As you might have figured out by now, I’m a writing-craft-book junkie. So it should come as no surprise when I picked up Elements of Fiction Writing: Conflict & Suspense by James Scott Bell. I wasn’t planning to. But then author Jody Hedlund gushed about it on her blog. And she was right. The book seriously rocks (Okay, those weren’t her exact words).
It’s divided into two sections: Conflict and Suspense. These are further subdivided into twenty-two informative chapters (you can check out the table of content here). The explanations in each chapter are brilliant, and examples from various novels are used to demonstrate the key points. For those of you who enjoy exercises that transfer to your writing (me me me!), the book is rich in that area. For example (chapter 12—Styling for Conflict):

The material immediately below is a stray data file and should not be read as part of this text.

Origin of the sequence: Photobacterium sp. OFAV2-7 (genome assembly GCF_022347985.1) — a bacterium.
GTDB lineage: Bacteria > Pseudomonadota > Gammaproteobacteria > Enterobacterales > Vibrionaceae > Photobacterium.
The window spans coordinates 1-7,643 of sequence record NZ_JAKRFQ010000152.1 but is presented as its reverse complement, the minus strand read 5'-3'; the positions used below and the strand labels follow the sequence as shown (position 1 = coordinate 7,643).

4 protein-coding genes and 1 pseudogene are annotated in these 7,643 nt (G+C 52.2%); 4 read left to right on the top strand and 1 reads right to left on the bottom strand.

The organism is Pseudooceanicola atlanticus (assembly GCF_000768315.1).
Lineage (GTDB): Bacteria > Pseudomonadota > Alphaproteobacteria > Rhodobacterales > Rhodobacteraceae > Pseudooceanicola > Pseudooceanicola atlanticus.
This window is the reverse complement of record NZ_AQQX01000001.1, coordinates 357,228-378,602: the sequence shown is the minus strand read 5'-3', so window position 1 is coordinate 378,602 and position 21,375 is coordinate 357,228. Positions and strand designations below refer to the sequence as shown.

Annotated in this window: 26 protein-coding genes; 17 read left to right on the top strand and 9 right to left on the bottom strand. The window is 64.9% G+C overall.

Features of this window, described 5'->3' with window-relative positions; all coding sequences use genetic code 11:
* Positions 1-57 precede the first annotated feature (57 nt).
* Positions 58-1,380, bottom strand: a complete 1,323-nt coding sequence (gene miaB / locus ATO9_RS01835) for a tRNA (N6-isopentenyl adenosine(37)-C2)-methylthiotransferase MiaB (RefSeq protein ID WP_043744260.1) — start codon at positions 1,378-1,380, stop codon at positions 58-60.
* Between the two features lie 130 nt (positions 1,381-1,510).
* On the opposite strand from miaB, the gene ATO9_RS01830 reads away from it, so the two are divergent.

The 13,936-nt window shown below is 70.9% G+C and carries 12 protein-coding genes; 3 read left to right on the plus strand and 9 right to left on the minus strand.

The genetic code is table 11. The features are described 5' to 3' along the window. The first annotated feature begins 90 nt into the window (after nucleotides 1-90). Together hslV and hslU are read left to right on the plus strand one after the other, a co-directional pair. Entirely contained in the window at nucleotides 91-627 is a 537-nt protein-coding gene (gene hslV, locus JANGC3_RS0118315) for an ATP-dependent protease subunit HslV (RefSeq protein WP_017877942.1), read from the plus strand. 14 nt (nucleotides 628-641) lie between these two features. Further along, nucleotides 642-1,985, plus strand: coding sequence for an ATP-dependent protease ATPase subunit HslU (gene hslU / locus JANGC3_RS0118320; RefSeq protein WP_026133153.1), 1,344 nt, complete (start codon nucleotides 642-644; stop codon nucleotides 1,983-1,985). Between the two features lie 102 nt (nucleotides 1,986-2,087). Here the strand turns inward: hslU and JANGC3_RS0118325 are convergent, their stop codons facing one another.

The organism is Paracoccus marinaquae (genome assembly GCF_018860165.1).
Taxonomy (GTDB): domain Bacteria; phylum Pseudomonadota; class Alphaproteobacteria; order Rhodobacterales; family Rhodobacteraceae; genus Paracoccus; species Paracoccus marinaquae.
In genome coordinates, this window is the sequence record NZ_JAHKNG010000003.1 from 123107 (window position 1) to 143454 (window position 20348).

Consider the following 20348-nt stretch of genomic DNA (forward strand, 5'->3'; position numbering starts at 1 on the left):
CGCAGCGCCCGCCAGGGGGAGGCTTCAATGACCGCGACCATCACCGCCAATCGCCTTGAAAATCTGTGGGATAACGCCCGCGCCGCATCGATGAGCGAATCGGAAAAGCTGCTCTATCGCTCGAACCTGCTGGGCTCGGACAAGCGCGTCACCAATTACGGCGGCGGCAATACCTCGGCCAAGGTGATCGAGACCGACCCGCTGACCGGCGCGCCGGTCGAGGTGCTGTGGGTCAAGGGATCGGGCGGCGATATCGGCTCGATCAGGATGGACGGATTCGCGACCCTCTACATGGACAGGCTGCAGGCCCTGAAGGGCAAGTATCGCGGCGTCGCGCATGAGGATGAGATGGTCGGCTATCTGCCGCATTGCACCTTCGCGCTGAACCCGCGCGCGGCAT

- Identify a highly charged moment in your book.
- Make a list of possible actions, gestures, or setting descriptions that might reflect upon the scene.
- List at least twenty to twenty-five possibilities as fast as you can. Remember, the best way to get good ideas is to come up with a lot of ideas and then choose the ones you want to use.
- Write a long paragraph incorporating the detail, then edit the paragraph so it is lean and potent. The telling detail works best when it is subtle and does all the work by itself.
If you’re going to buy only one book on writing fiction this year, definitely keep this one in mind. It’s doesn’t matter what genre you write, the advice in the book will help you create page-turning stories readers will love.